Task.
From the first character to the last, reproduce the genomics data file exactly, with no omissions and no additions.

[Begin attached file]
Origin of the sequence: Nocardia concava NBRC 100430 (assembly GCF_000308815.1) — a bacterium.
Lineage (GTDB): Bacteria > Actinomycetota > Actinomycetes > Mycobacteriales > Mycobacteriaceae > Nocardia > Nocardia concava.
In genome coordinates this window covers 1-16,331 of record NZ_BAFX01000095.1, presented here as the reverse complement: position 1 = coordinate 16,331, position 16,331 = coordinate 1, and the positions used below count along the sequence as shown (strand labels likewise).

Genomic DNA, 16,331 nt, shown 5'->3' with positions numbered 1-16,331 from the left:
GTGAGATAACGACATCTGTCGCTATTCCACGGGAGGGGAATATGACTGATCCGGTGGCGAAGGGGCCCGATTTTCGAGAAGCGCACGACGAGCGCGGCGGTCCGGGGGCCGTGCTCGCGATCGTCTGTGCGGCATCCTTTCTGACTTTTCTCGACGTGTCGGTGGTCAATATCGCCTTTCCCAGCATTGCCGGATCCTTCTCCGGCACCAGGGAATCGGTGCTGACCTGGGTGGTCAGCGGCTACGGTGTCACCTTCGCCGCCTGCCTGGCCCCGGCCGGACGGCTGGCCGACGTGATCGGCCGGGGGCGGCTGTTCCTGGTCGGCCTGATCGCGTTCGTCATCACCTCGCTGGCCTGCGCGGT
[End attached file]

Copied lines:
Origin of the sequence: Nocardia concava NBRC 100430 (assembly GCF_000308815.1) — a bacterium.
Lineage (GTDB): Bacteria > Actinomycetota > Actinomycetes > Mycobacteriales > Mycobacteriaceae > Nocardia > Nocardia concava.
In genome coordinates this window covers 1-16,331 of record NZ_BAFX01000095.1, presented here as the reverse complement: position 1 = coordinate 16,331, position 16,331 = coordinate 1, and the positions used below count along the sequence as shown (strand labels likewise).

Genomic DNA, 16,331 nt, shown 5'->3' with positions numbered 1-16,331 from the left:
GTGAGATAACGACATCTGTCGCTATTCCACGGGAGGGGAATATGACTGATCCGGTGGCGAAGGGGCCCGATTTTCGAGAAGCGCACGACGAGCGCGGCGGTCCGGGGGCCGTGCTCGCGATCGTCTGTGCGGCATCCTTTCTGACTTTTCTCGACGTGTCGGTGGTCAATATCGCCTTTCCCAGCATTGCCGGATCCTTCTCCGGCACCAGGGAATCGGTGCTGACCTGGGTGGTCAGCGGCTACGGTGTCACCTTCGCCGCCTGCCTGGCCCCGGCCGGACGGCTGGCCGACGTGATCGGCCGGGGGCGGCTGTTCCTGGTCGGCCTGATCGCGTTCGTCATCACCTCGCTGGCCTGCGCGGT